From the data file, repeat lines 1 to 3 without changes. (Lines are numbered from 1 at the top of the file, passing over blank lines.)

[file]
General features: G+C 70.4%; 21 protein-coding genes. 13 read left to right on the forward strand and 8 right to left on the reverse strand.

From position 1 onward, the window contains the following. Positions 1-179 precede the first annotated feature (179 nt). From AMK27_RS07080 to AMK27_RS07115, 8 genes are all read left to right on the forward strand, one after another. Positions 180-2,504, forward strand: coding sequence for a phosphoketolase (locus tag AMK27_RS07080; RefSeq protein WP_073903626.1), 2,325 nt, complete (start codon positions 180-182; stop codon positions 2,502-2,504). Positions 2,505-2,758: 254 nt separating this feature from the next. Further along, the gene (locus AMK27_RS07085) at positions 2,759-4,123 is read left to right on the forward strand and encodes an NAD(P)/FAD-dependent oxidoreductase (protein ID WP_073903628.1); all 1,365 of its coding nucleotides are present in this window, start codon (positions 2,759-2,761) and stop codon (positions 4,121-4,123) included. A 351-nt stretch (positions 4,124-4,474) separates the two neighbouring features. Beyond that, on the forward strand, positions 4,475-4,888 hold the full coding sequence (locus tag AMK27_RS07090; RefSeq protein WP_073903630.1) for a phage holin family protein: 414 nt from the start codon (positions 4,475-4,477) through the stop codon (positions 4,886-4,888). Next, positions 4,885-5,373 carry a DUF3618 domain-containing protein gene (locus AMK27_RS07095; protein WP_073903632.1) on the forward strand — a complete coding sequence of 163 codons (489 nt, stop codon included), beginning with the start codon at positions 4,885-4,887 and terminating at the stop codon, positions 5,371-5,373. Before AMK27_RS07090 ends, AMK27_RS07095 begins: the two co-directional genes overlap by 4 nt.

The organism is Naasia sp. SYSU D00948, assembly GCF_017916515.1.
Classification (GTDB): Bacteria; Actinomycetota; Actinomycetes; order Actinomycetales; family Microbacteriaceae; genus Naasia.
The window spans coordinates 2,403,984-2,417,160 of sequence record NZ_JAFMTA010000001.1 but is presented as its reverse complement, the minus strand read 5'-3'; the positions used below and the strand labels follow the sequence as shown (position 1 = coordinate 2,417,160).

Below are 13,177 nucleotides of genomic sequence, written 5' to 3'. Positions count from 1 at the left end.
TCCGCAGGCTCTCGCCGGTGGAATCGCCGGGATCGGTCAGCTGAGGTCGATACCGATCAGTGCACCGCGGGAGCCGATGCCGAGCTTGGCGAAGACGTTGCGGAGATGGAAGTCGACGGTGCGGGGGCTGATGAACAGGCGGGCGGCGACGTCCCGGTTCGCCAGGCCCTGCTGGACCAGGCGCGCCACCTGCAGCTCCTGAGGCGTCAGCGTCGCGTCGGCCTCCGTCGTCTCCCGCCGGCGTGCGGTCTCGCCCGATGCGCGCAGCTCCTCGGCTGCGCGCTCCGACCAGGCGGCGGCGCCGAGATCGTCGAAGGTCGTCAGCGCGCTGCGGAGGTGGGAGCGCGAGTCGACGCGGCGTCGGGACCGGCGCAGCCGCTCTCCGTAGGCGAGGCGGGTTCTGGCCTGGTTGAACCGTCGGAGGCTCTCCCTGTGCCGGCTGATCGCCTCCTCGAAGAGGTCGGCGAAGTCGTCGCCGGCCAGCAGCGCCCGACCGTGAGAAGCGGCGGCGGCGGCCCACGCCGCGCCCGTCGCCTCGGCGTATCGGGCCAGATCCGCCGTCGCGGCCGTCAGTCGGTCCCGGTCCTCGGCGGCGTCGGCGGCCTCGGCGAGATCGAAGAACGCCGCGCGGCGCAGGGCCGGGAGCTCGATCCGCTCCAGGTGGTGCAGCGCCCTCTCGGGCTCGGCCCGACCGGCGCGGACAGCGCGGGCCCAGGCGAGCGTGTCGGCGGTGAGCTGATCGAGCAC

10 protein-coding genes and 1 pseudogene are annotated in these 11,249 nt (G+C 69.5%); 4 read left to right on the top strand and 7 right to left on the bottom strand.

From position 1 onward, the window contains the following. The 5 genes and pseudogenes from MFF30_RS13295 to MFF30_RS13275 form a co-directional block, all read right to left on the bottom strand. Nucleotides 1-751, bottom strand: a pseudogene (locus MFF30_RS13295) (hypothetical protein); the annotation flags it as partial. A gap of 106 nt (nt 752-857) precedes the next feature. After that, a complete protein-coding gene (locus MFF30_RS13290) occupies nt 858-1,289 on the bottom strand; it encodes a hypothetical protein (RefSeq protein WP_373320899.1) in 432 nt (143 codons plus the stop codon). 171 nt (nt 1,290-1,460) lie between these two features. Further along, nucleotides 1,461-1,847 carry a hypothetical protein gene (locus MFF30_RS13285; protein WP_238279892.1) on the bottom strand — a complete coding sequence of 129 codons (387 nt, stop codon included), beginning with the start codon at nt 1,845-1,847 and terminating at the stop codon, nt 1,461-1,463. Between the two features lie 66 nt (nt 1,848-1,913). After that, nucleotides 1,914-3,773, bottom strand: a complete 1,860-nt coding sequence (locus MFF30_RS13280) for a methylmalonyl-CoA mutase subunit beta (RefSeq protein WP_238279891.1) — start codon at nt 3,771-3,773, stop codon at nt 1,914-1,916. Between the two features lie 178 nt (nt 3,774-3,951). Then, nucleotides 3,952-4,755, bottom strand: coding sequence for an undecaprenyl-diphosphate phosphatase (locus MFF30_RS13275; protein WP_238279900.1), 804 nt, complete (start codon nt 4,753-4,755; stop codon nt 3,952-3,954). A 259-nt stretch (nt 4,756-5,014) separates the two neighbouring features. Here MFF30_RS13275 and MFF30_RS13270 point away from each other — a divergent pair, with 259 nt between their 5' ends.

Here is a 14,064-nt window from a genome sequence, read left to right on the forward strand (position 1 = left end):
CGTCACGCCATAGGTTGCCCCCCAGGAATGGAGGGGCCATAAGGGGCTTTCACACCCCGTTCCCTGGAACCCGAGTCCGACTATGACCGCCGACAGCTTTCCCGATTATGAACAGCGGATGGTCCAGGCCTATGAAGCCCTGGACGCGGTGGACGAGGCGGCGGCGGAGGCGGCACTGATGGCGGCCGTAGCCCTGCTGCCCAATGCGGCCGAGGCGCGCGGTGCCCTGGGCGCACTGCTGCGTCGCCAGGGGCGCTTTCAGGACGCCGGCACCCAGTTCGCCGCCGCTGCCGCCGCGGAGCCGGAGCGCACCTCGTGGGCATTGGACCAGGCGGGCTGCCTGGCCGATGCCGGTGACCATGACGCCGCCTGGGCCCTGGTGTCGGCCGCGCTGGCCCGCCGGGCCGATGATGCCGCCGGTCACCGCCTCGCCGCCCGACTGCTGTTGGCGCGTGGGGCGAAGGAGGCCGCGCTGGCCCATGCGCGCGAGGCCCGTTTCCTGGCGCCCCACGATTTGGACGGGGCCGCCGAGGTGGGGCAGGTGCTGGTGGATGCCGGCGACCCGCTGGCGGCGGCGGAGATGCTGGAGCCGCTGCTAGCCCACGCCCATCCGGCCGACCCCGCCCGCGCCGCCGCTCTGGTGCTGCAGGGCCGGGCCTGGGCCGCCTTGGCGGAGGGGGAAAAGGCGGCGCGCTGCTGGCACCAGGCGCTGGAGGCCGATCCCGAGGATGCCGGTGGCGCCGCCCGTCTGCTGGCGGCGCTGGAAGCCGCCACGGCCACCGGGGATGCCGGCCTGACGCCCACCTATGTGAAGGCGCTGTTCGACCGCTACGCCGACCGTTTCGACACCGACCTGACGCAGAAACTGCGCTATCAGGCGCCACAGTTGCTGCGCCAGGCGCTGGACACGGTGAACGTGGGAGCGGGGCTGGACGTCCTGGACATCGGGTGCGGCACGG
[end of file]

General features: G+C 70.4%; 21 protein-coding genes. 13 read left to right on the forward strand and 8 right to left on the reverse strand.

From position 1 onward, the window contains the following. Positions 1-179 precede the first annotated feature (179 nt). From AMK27_RS07080 to AMK27_RS07115, 8 genes are all read left to right on the forward strand, one after another. Positions 180-2,504, forward strand: coding sequence for a phosphoketolase (locus tag AMK27_RS07080; RefSeq protein WP_073903626.1), 2,325 nt, complete (start codon positions 180-182; stop codon positions 2,502-2,504). Positions 2,505-2,758: 254 nt separating this feature from the next. Further along, the gene (locus AMK27_RS07085) at positions 2,759-4,123 is read left to right on the forward strand and encodes an NAD(P)/FAD-dependent oxidoreductase (protein ID WP_073903628.1); all 1,365 of its coding nucleotides are present in this window, start codon (positions 2,759-2,761) and stop codon (positions 4,121-4,123) included. A 351-nt stretch (positions 4,124-4,474) separates the two neighbouring features. Beyond that, on the forward strand, positions 4,475-4,888 hold the full coding sequence (locus tag AMK27_RS07090; RefSeq protein WP_073903630.1) for a phage holin family protein: 414 nt from the start codon (positions 4,475-4,477) through the stop codon (positions 4,886-4,888). Next, positions 4,885-5,373 carry a DUF3618 domain-containing protein gene (locus AMK27_RS07095; protein WP_073903632.1) on the forward strand — a complete coding sequence of 163 codons (489 nt, stop codon included), beginning with the start codon at positions 4,885-4,887 and terminating at the stop codon, positions 5,371-5,373. Before AMK27_RS07090 ends, AMK27_RS07095 begins: the two co-directional genes overlap by 4 nt.

The organism is Naasia sp. SYSU D00948, assembly GCF_017916515.1.